Allowing plurality of copyright societies for the same class of works will have some detrimental and impractical consequences. It will place a substantial burden on the users and could lead to irrelevant competition and confusion. As opposed to a convenient arrangement where users have a single access point to seek licenses, they will have to undertake research as to which copyright society controls a particular work. Multiple licenses will be required from different societies in order to gain access to a broader repertoire with more variety. Large intermediaries may manage, but this will be too much of a hassle for small users like hotel / cafe owners etc. who will need to invest a lot of time and labour to research on representation. Such complexity in the process and consequent confusion will put off people from seeking licenses, which will in turn contribute to piracy.
Some would defend plurality on the ground that it would create a competitive environment, in terms of pricing and services, benefiting all. However, considering the fact that the statutory framework confers the final power to determine the tariff rates on the Copyright Board and not the societies, the critical question is – how will it actually create competition in pricing?
Moreover, the traditional argument that copyright societies operate on economies of scale still holds good – broader the repertoire, lesser the costs, as the administrative cost per work decreases with increase in the number of works. This is another reason monopoly mandate works best in the case of copyright societies. The nature of the work is such that even if there is no statutory monopoly, natural monopoly is bound to exist. If multiple societies are allowed in each segment of works, big copyright societies will emerge stronger as they will attract more users owing to their good distribution service and a broader / more valuable repertoire. Smaller societies will lack users and therefore, further cut down on their administrative costs to survive, which will affect their quality of service. Apparently, disadvantages far outweigh the advantages; making exclusivity of CSs for a given form of copyright, the most apposite option. As far as the abuse of monopoly position is concerned, it could be checked by imposing statutory limits on the power of copyright societies, in relation to user engagement, pricing, membership and governance. The amendments in law, as mentioned above, abundantly take care of these aspects and provide for enough regulation.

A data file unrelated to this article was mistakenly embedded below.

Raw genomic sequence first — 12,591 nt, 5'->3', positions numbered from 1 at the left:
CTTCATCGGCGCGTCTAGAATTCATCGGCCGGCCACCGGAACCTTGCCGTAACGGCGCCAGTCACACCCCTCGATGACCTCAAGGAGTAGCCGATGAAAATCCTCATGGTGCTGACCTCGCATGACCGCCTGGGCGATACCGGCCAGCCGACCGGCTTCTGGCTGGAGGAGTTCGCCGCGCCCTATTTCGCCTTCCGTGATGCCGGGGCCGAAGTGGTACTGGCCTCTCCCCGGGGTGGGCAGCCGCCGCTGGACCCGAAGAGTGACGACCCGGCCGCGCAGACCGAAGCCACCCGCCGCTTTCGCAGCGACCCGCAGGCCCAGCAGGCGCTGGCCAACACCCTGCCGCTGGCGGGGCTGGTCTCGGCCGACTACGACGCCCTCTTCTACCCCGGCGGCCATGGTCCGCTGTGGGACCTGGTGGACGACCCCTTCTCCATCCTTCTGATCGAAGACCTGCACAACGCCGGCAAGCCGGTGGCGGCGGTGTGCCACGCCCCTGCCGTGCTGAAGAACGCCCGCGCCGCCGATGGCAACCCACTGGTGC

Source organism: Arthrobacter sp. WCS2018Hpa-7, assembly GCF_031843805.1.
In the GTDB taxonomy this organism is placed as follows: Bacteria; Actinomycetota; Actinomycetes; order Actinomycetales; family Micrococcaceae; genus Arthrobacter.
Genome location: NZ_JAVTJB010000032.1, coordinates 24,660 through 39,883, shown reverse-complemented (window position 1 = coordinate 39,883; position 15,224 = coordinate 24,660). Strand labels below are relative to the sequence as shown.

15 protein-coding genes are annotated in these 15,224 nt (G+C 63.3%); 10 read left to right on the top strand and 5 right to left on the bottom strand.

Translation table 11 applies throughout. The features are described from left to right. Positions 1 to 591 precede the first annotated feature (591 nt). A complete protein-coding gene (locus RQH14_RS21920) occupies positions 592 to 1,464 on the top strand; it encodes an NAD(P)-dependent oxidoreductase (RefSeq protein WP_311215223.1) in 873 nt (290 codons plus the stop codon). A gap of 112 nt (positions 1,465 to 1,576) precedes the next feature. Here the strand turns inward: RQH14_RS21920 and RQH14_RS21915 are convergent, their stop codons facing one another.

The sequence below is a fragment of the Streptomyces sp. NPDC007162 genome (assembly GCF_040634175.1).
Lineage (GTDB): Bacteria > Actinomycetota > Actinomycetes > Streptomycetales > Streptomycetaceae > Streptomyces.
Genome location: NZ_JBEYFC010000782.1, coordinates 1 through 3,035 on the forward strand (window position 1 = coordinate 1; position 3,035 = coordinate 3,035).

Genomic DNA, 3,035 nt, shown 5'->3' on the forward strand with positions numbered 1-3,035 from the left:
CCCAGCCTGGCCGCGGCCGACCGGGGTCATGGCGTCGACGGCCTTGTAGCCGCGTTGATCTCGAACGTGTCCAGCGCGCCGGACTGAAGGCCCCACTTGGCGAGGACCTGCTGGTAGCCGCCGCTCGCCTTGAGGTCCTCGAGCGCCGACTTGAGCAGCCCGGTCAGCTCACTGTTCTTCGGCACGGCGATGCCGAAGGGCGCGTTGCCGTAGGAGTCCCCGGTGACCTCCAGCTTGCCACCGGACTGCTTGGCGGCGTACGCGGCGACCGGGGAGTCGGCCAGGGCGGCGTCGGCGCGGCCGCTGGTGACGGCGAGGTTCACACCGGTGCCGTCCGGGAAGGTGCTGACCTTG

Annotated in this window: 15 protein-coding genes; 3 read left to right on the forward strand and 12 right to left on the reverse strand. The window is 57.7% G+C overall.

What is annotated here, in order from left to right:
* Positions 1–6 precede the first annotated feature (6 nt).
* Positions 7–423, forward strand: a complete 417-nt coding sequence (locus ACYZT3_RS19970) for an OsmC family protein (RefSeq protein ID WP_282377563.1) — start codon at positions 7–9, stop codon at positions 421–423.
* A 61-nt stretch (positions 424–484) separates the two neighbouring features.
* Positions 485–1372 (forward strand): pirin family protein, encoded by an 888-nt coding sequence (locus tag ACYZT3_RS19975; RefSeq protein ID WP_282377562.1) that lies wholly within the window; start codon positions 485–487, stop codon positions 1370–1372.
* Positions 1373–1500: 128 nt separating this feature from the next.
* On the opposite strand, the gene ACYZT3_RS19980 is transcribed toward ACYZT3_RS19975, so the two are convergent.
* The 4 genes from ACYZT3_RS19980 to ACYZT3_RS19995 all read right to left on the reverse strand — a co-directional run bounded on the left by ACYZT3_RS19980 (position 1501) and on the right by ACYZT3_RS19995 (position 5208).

Opting for RMPL over PPL too does not, apparently, seem to be a prudent move as PPL is a society which has been working since 1941, has a wide membership and has collected / delivered huge royalties in the past. The collective management of copyright requires administration competence; ability to deal with digital environment; wide networks for tracking down infringement and the knowledge of basic tariffs, licensing conditions, model contracts, distribution criteria and documentation. It requires staff with expertise in accounting, copyright law etc. Moreover, with the explosive growth of online content in past few years, copyright management has become a very costly affair. World class technology platforms are required for the same. It would not be wrong to say that RMPL, being a beginner, is no more than an amateur when compared to PPL. Additionally, the application of RMPL reflects that all the seven members of its governing body are record label owners which is, anyway, in contravention of Section 35 of the amended Copyright Act, that mandates equal share of authors and owners in the governance. Therefore, there seems to be no rational basis for choosing RMPL over PPL. Rather, the focus should be on the improvement of the functioning of PPL in terms of transparency and efficiency. It is time to explore new technologies to meet the requirements of digitalisation and deploy tools like incorruptible block chain systems for controlling royalties and reducing the processing costs.
Since the law is interventionist in nature, the Central Government has all the power to exercise control over the societies and enforce compliances. It can make enquiries into societies, put pre-conditions to their registration, suspend the registration and even cancel it if there are compelling reasons. The regulatory framework is very much in good shape as it provides for a system of permanent supervision and not just an ad-hoc control. Therefore, the solution lies in an honest, pro-active and corrective approach by the Government coupled with a solution oriented perspective, to achieve democratic functioning and transparency in the existing societies. Looking for alternatives such as replacing old societies with new ones or recognising plurality of societies will not offer a solution but worsen the problems in many areas.
Image from here